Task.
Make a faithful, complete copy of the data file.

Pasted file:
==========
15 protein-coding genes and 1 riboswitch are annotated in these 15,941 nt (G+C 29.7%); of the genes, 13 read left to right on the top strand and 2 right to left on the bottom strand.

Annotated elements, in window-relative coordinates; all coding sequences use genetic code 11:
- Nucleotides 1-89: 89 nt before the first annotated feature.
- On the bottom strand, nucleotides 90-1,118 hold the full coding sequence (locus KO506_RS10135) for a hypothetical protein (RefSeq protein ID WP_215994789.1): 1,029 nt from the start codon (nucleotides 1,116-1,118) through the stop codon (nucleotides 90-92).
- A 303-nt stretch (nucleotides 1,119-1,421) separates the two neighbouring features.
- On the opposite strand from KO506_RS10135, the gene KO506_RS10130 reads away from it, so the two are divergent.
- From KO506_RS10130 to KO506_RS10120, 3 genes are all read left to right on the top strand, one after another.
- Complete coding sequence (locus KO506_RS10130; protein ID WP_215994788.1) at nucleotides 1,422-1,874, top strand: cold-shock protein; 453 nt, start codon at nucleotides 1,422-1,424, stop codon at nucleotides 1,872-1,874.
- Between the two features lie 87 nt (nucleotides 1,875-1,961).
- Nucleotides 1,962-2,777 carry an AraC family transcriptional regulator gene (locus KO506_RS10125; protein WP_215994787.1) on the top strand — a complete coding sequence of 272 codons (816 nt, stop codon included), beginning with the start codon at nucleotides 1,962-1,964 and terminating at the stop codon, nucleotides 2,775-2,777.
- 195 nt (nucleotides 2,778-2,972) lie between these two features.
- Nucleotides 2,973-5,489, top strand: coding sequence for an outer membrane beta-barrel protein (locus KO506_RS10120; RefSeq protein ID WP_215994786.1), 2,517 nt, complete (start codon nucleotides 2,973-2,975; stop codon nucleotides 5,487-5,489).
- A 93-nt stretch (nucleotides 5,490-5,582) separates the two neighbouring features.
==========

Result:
15 protein-coding genes and 1 riboswitch are annotated in these 15,941 nt (G+C 29.7%); of the genes, 13 read left to right on the top strand and 2 right to left on the bottom strand.

Annotated elements, in window-relative coordinates; all coding sequences use genetic code 11:
- Nucleotides 1-89: 89 nt before the first annotated feature.
- On the bottom strand, nucleotides 90-1,118 hold the full coding sequence (locus KO506_RS10135) for a hypothetical protein (RefSeq protein ID WP_215994789.1): 1,029 nt from the start codon (nucleotides 1,116-1,118) through the stop codon (nucleotides 90-92).
- A 303-nt stretch (nucleotides 1,119-1,421) separates the two neighbouring features.
- On the opposite strand from KO506_RS10135, the gene KO506_RS10130 reads away from it, so the two are divergent.
- From KO506_RS10130 to KO506_RS10120, 3 genes are all read left to right on the top strand, one after another.
- Complete coding sequence (locus KO506_RS10130; protein ID WP_215994788.1) at nucleotides 1,422-1,874, top strand: cold-shock protein; 453 nt, start codon at nucleotides 1,422-1,424, stop codon at nucleotides 1,872-1,874.
- Between the two features lie 87 nt (nucleotides 1,875-1,961).
- Nucleotides 1,962-2,777 carry an AraC family transcriptional regulator gene (locus KO506_RS10125; protein WP_215994787.1) on the top strand — a complete coding sequence of 272 codons (816 nt, stop codon included), beginning with the start codon at nucleotides 1,962-1,964 and terminating at the stop codon, nucleotides 2,775-2,777.
- 195 nt (nucleotides 2,778-2,972) lie between these two features.
- Nucleotides 2,973-5,489, top strand: coding sequence for an outer membrane beta-barrel protein (locus KO506_RS10120; RefSeq protein ID WP_215994786.1), 2,517 nt, complete (start codon nucleotides 2,973-2,975; stop codon nucleotides 5,487-5,489).
- A 93-nt stretch (nucleotides 5,490-5,582) separates the two neighbouring features.